Why The 2015 Ford F-150 Could Get A 2.7-Liter EcoBoost V6

It's been established that fuel economy will be a priority for the 2015 Ford F-150, which has sparked strong rumors about a sub three-liter variant using EcoBoost technology at the expense of a traditional, entry-level V6 option.

Ford's pairing of turbocharging and direct fuel injection has proven effective across their range at improving economy while retaining reasonable output, generally designed with the intention of balancing both.

But Automotive News reports Ford hopes to pick up 3 MPG with the next iteration of the F-150. While the purported 700-pound weight reduction through utilization of aluminum will contribute to this, a high-efficiency variant could be essential to Ford complying with impending CAFE fuel regulations.

The NHTSA and EPA are mandating an average of 34.1 MPG across all automaker lineups by 2016, and they're expecting trucks will have to average 28.8 MPG to get there.

Since the Fuel Shark has been established as a non-viable option and the current 3.5-liter F-150 EcoBoost engine is designated as workhorse, a small displacement turbo could be Ford's ticket to a high MPG F-150.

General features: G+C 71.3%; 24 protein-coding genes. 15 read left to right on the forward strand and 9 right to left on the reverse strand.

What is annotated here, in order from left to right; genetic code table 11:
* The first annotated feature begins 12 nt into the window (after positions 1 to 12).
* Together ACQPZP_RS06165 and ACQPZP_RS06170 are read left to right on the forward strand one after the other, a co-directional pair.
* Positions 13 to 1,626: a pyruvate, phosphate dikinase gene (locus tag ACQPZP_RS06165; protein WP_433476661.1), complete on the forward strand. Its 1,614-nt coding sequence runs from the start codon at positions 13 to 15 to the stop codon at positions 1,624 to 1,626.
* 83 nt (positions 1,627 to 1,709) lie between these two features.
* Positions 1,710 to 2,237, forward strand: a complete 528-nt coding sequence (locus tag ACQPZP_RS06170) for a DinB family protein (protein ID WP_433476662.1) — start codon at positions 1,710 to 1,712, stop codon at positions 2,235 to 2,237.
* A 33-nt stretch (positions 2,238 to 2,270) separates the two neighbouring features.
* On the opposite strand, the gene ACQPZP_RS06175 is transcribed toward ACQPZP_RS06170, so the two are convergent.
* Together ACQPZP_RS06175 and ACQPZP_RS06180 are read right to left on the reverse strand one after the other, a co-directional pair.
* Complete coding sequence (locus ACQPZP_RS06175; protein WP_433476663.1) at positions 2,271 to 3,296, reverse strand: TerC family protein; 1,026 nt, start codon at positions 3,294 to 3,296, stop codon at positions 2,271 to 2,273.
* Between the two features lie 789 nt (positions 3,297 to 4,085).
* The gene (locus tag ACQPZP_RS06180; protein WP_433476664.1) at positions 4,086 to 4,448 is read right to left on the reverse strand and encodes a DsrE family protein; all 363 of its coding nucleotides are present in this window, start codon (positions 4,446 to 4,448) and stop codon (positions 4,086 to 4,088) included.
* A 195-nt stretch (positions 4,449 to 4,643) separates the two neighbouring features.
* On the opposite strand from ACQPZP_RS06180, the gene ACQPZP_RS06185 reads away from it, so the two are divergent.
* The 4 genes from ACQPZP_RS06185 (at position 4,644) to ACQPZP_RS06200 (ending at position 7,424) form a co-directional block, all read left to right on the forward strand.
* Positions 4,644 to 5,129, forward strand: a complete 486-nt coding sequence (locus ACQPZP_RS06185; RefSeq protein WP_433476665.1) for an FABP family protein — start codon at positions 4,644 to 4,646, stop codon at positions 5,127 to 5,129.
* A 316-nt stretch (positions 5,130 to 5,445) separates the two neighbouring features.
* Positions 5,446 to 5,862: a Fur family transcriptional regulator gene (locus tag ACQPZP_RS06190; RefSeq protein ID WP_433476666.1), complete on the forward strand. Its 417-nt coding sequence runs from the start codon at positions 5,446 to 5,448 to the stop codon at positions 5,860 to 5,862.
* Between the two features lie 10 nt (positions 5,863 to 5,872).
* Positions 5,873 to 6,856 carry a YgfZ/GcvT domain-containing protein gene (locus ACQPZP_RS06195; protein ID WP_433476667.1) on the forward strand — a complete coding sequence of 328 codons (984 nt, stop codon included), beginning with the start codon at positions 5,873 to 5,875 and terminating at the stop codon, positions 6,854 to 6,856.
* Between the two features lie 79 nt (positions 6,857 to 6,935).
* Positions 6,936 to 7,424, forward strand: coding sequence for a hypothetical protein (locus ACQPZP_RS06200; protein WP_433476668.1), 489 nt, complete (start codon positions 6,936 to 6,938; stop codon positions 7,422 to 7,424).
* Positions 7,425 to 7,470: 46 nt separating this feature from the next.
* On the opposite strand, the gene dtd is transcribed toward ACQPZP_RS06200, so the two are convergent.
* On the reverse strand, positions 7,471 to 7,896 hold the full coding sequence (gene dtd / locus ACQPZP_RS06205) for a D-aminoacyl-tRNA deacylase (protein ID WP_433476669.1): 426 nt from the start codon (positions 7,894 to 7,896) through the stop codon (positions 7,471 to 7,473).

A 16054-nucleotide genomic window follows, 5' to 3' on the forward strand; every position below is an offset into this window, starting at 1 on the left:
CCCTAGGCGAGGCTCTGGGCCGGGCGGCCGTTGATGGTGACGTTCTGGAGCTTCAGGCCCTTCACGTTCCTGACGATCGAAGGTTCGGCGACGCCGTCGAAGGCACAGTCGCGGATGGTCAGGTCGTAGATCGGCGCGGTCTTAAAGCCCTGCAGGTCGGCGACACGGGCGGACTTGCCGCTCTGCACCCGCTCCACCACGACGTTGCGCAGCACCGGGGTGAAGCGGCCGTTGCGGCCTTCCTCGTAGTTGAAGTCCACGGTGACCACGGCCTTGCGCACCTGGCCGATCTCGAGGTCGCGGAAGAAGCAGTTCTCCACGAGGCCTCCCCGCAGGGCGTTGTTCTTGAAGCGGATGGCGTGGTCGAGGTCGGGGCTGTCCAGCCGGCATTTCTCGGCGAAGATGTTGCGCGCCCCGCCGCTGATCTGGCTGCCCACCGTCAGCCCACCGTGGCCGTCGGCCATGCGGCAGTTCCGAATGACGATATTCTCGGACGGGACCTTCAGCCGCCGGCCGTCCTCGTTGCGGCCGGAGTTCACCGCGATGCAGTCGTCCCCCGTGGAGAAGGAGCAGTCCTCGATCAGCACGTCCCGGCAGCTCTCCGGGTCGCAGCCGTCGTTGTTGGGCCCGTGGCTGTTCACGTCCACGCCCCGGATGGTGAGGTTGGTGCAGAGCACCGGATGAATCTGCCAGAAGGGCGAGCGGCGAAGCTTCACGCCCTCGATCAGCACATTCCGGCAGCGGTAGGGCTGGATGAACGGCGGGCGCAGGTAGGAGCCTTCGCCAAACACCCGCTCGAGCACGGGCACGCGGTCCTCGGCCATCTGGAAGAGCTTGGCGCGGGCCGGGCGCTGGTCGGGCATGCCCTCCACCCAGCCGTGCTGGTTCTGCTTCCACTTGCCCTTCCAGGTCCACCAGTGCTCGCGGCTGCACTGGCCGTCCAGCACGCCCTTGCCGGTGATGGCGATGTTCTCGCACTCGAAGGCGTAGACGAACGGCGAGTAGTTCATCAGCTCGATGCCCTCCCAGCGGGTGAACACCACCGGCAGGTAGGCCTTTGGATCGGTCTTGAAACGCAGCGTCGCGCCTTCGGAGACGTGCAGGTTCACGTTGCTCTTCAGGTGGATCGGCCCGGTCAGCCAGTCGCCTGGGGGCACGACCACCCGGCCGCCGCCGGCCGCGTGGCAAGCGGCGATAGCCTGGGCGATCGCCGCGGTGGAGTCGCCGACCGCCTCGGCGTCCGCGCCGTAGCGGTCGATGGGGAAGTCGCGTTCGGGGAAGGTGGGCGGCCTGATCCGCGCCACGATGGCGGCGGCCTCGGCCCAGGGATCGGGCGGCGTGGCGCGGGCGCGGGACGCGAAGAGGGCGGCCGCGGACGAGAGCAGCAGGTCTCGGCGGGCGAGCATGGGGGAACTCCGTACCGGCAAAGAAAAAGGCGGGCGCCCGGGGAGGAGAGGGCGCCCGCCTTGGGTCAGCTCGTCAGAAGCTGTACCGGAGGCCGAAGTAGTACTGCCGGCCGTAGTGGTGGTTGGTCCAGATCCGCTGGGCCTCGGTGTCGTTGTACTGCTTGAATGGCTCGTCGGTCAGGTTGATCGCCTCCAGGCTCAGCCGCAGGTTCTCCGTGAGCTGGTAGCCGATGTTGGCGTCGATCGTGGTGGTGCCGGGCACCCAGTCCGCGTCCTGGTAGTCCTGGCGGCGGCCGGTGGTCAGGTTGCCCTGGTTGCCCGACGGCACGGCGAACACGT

Ford had made it clear that the Ranger, which measures within ten percent of the F-150's size, is not coming back to America. A frugal F-150 could fill the gap to compete downmarket with the likes of the Toyota Tacoma, Nissan Frontier, and perhaps most notably the 2015 Chevrolet Colorado.

Forums are alight with rumors, but the consensus appears to be that a 2.7 EcoBoost V6 with 320 HP and 375 Ft/Lb of torque will be the smallest engine available in the 2015 F-150, right behind a naturally aspirated 3.0. The 5.0 V8 and 3.5 EcoBoost will reportedly stay in the lineup.

Back in 2011, Mike Levine posted to his website PickupTrucks.com that Ford was working on V6 prototypes. Levine, it should be noted, is now the Ford Truck Communications Manager.

Levine went on to say that the engines, code-named "Nano", had displacements of "approximately 2.6 or 2.7 liters and 3.0 liters" and were slated for use in the 2015 Mustang and F-150. Rather than twin-turbos, the Nano engines would utilize a dual stage snail setup with a smaller turbo working for fuel economy at low speeds, and a larger one for additional power.

This is all still speculative, but the new F-150 is supposed to a big evolutionary jump for Ford so you should expect big changes.